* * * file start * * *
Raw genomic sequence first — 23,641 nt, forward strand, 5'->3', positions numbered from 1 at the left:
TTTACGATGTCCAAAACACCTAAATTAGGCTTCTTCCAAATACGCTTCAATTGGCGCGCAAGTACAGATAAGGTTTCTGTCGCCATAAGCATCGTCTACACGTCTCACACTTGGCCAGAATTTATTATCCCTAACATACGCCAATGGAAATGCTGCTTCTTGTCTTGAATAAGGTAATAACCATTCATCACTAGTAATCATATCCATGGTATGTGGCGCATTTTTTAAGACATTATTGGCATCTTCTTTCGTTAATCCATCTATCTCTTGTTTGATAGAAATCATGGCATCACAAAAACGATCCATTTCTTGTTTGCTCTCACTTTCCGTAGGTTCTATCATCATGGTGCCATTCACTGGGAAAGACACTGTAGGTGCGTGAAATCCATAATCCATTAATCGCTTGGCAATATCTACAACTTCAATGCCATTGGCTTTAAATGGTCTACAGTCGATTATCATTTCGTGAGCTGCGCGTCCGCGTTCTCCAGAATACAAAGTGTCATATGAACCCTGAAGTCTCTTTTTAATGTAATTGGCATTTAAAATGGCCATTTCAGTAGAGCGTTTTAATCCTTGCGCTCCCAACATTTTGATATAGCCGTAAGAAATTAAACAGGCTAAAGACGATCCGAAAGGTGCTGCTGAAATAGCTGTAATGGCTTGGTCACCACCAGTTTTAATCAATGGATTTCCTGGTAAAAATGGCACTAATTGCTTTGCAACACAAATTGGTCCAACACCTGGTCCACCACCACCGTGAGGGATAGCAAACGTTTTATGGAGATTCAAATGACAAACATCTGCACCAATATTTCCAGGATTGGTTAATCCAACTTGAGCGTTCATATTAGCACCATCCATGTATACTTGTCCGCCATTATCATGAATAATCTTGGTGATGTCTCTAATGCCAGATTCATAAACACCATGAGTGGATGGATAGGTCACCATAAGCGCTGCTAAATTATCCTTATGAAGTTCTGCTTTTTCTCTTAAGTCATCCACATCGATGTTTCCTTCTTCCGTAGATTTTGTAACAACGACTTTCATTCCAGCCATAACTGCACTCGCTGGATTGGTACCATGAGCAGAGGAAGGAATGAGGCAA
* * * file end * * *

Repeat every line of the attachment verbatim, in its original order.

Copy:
Raw genomic sequence first — 23,641 nt, forward strand, 5'->3', positions numbered from 1 at the left:
TTTACGATGTCCAAAACACCTAAATTAGGCTTCTTCCAAATACGCTTCAATTGGCGCGCAAGTACAGATAAGGTTTCTGTCGCCATAAGCATCGTCTACACGTCTCACACTTGGCCAGAATTTATTATCCCTAACATACGCCAATGGAAATGCTGCTTCTTGTCTTGAATAAGGTAATAACCATTCATCACTAGTAATCATATCCATGGTATGTGGCGCATTTTTTAAGACATTATTGGCATCTTCTTTCGTTAATCCATCTATCTCTTGTTTGATAGAAATCATGGCATCACAAAAACGATCCATTTCTTGTTTGCTCTCACTTTCCGTAGGTTCTATCATCATGGTGCCATTCACTGGGAAAGACACTGTAGGTGCGTGAAATCCATAATCCATTAATCGCTTGGCAATATCTACAACTTCAATGCCATTGGCTTTAAATGGTCTACAGTCGATTATCATTTCGTGAGCTGCGCGTCCGCGTTCTCCAGAATACAAAGTGTCATATGAACCCTGAAGTCTCTTTTTAATGTAATTGGCATTTAAAATGGCCATTTCAGTAGAGCGTTTTAATCCTTGCGCTCCCAACATTTTGATATAGCCGTAAGAAATTAAACAGGCTAAAGACGATCCGAAAGGTGCTGCTGAAATAGCTGTAATGGCTTGGTCACCACCAGTTTTAATCAATGGATTTCCTGGTAAAAATGGCACTAATTGCTTTGCAACACAAATTGGTCCAACACCTGGTCCACCACCACCGTGAGGGATAGCAAACGTTTTATGGAGATTCAAATGACAAACATCTGCACCAATATTTCCAGGATTGGTTAATCCAACTTGAGCGTTCATATTAGCACCATCCATGTATACTTGTCCGCCATTATCATGAATAATCTTGGTGATGTCTCTAATGCCAGATTCATAAACACCATGAGTGGATGGATAGGTCACCATAAGCGCTGCTAAATTATCCTTATGAAGTTCTGCTTTTTCTCTTAAGTCATCCACATCGATGTTTCCTTCTTCCGTAGATTTTGTAACAACGACTTTCATTCCAGCCATAACTGCACTCGCTGGATTGGTACCATGAGCAGAGGAAGGAATGAGGCAA